Description: The narratives about Israel s tabernacle are neither a building blueprint nor simply a Priestly conceit securing priestly prominence in Israel. Using a spatial poetics to reexamine these narratives, George argues that the Priestly writers encode a particular understanding of Israel s identity and self-understanding in tabernacle space. His examination of Israel s tabernacle narratives makes space itself the focus of analysis and in so doing reveals the social values, concerns, and ideas that inform these narratives. Through a process of negotiation and exchange with the broader social and cultural world, the Priestly writers portray Israel as having an important role in the divine economy, one that is singularly expressed by this portable structure.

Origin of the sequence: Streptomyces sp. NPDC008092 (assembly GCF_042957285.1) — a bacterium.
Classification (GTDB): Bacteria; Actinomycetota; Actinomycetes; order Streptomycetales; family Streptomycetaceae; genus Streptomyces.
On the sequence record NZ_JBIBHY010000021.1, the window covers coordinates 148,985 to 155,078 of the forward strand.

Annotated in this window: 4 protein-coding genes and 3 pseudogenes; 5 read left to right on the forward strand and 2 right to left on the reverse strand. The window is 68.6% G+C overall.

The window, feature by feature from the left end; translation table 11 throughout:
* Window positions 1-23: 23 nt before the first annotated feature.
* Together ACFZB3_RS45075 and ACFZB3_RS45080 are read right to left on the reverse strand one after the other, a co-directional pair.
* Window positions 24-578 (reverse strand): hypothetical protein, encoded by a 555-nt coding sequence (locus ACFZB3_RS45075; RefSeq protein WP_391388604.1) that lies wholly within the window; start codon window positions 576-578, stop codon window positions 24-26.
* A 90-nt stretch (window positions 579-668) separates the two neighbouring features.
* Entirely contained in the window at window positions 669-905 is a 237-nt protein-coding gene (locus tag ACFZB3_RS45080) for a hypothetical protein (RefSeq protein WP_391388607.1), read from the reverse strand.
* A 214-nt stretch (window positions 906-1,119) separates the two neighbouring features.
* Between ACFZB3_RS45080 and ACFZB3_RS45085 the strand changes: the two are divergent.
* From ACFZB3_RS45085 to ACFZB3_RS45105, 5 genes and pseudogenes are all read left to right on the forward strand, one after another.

Subjects: Methods, Literary Approaches
Review by Gert Prinsloo
Citation: Gert Prinsloo, review of Mark K. George, Israel's Tabernacle as Social Space, Review of Biblical Literature [http://www.bookreviews.org] (2010).
Review by Frank H. Polak
Citation: Frank H. Polak, review of Mark K. George, Israelís Tabernacle as Social Space, Review of Biblical Literature [http://www.bookreviews.org] (2010).
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